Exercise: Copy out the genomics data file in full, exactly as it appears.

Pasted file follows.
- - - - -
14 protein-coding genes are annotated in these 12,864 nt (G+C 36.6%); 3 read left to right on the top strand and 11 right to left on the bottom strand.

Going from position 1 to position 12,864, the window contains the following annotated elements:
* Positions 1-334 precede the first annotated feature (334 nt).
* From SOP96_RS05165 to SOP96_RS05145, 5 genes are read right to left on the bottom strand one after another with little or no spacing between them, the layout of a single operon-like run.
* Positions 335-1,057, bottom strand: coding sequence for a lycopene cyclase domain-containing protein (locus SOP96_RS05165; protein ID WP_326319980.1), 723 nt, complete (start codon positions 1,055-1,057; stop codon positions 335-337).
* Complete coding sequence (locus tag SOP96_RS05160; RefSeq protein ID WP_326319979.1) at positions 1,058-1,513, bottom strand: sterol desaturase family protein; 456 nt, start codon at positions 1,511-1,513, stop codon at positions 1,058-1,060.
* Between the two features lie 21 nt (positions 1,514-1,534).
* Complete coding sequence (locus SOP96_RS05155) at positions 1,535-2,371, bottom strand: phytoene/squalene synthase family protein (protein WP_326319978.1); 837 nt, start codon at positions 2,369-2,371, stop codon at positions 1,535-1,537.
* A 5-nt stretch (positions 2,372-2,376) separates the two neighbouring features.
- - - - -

14 protein-coding genes are annotated in these 12,864 nt (G+C 36.6%); 3 read left to right on the top strand and 11 right to left on the bottom strand.

Going from position 1 to position 12,864, the window contains the following annotated elements:
* Positions 1-334 precede the first annotated feature (334 nt).
* From SOP96_RS05165 to SOP96_RS05145, 5 genes are read right to left on the bottom strand one after another with little or no spacing between them, the layout of a single operon-like run.
* Positions 335-1,057, bottom strand: coding sequence for a lycopene cyclase domain-containing protein (locus SOP96_RS05165; protein ID WP_326319980.1), 723 nt, complete (start codon positions 1,055-1,057; stop codon positions 335-337).
* Complete coding sequence (locus tag SOP96_RS05160; RefSeq protein ID WP_326319979.1) at positions 1,058-1,513, bottom strand: sterol desaturase family protein; 456 nt, start codon at positions 1,511-1,513, stop codon at positions 1,058-1,060.
* Between the two features lie 21 nt (positions 1,514-1,534).
* Complete coding sequence (locus SOP96_RS05155) at positions 1,535-2,371, bottom strand: phytoene/squalene synthase family protein (protein WP_326319978.1); 837 nt, start codon at positions 2,369-2,371, stop codon at positions 1,535-1,537.
* A 5-nt stretch (positions 2,372-2,376) separates the two neighbouring features.